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Designer Spying


#1

Dear All,

I rarely post on Orchid but feel the need to share an experience,
with the hope I am not going to open a “can of worms”.

I had an exhibition/sale from my studio which is based from my home
and advertised as I usually do and sent out personal invitations to
clients. I do not publish my address and only potential clients who
call and give me their details can obtain my hours of opening and
address. A lady came with a friend and I politely asked her how she
came to the sale, she was very correct and did not give me any of her
personal details. I showed her all my 22kt gold collection and she
happily tried on earrings and rings as did her friend, upon leaving
she said when I asked her for her details the answer was I’ll call
you. I however asked her her name and got a first name reluctantly. I
was very busy, but had a nagging feeling about this woman, and in the
early hours of the morning did a search on the web to find out this
woman is a jewelry designer marketing her goods in many places in the
US. Her style not unlike my own. I wrote her a mail to tell her that
it was a pity she came in such a way and why didn’t she introduce
herself instead of pretending to be a potential customer. I also
asked her not to use designs that she had seen as I am a small
business and have the intentions of being introduced to the US market
in the very near future.

The lady wrote back (she must have been “gob smacked” to have had
her cover blown), that she wanted to discreetly see if she could
introduce me to her line in NY, and that she didn’t introduce herself
as it can cause pressure at a sale - a very lame excuse which I don’t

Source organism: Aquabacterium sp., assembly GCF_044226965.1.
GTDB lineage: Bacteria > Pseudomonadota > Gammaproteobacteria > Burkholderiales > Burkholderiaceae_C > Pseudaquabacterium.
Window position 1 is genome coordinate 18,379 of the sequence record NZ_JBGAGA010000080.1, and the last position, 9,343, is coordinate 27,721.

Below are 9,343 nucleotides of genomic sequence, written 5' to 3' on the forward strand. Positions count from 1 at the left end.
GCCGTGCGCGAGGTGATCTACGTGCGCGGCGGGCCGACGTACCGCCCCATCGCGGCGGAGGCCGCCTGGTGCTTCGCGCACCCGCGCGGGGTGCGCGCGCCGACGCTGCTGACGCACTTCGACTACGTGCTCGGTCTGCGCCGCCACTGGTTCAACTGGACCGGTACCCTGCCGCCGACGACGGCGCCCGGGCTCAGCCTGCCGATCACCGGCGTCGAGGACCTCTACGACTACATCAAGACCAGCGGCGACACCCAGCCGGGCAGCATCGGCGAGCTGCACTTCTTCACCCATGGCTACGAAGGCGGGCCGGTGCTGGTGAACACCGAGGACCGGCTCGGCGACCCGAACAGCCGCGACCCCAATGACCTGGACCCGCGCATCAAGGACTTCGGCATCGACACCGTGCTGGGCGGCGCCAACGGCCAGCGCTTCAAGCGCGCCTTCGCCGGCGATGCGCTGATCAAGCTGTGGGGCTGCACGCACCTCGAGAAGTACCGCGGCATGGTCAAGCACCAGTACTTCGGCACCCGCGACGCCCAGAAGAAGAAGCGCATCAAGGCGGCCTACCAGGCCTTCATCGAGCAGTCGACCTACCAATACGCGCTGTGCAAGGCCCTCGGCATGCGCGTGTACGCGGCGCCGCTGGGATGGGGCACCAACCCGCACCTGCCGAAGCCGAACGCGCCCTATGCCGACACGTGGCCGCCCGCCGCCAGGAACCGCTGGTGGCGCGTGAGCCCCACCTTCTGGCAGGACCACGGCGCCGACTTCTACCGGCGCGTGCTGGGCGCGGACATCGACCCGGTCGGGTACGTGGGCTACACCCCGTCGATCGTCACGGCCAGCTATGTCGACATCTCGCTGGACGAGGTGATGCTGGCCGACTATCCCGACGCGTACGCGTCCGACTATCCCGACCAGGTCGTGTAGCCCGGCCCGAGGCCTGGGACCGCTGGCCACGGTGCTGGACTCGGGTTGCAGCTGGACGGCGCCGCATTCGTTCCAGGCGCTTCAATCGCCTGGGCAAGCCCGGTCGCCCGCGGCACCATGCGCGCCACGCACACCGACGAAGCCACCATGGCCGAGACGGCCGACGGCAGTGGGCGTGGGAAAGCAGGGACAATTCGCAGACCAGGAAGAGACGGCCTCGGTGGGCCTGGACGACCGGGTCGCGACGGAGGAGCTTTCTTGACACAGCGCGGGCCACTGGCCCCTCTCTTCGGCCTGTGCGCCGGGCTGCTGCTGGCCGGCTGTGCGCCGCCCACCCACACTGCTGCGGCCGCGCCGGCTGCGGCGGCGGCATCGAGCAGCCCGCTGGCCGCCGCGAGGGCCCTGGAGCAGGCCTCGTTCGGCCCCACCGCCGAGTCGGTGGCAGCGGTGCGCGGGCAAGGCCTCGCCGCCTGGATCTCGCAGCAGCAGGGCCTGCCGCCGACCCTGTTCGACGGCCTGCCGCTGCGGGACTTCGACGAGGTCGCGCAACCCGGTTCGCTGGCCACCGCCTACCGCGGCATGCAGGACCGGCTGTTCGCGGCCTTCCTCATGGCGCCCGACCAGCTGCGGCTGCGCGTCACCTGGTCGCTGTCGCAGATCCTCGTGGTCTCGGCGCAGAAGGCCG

buy. She wrote she will be in touch and of course hasn’t.

I am not surprised she did not contact me as it was obvious that her
intentions were to use my designs and do not need this woman to
introduce me into her line. The question is did I react well or is
there something else I can do so this woman will be deterred from
doing it to someone else? Please don’t get me wrong I am not afraid
of competition, but this was done I think in a very underhand and
devious way. Any opinions anybody?

Pamela Harari
www.pamelaharari.com


#2

Well, it may have been devious. Then again, she might not be any sort
of competition at all, it does take time and money to build an
inventory, why duplicate some one else’s look and feel?

Usually in similar situations, I introduce myself, comment on the
designs, workmanship and choice of stones, and if the person has
time, talk shop- tools, processes, techniques, suppliers, and
generally share In the end, it is your relationship
with your clientele that will determine your success.

Rick Hamilton


#3

Hi

Her style not unlike my own. I wrote her a mail to tell her that it
was a pity she came in such a way and why didn't she introduce
herself instead of pretending to be a potential customer. I also
asked her not to use designs that she had seen as I am a small
business and have the intentions of being introduced to the US
market in the very near future. 

I think you did a very brave thing. It is extremely difficult for
most (especially women) to stand up for themselves in such an honest,
open way. It shows a lot of self-confidence on your part.

I looked at most of your jewelry. Your website is beautiful, as are
your designs. It is unfortunate that a person visiting your site
cannot see the entire piece they are viewing (when you click on an
image, you only get a close-up of a partial necklace, bracelet, etc).
I am wondering if you do this because it is an attempt to discourage
copying of your designs?

As I said, the designs are very lovely…I have no doubt at all that
when you introduce them to the public, you will be very successful.
However, most of the designs seem to be based on "historical"
jewelry…there is absolutely nothing wrong with this, but it is
extremely likely that (even if no one is attempting to copy) there
will be very, very similar designs out there as well (especially near
NYC).

There is nothing else you can (or should) do about this
woman…there is no way to sell your work and hide it at the same
time. In looking at the craftsmanship in your jewelry, though, I was
thinking that you would probably have no trouble at all coming up
with some additional designs that are not likely to be so prevalent
in the market. I know I sound like a jerk, but I look at a lot (too
much) of jewelry. I could probably already tell you the name of the
woman who showed up at your studio…but it was really important to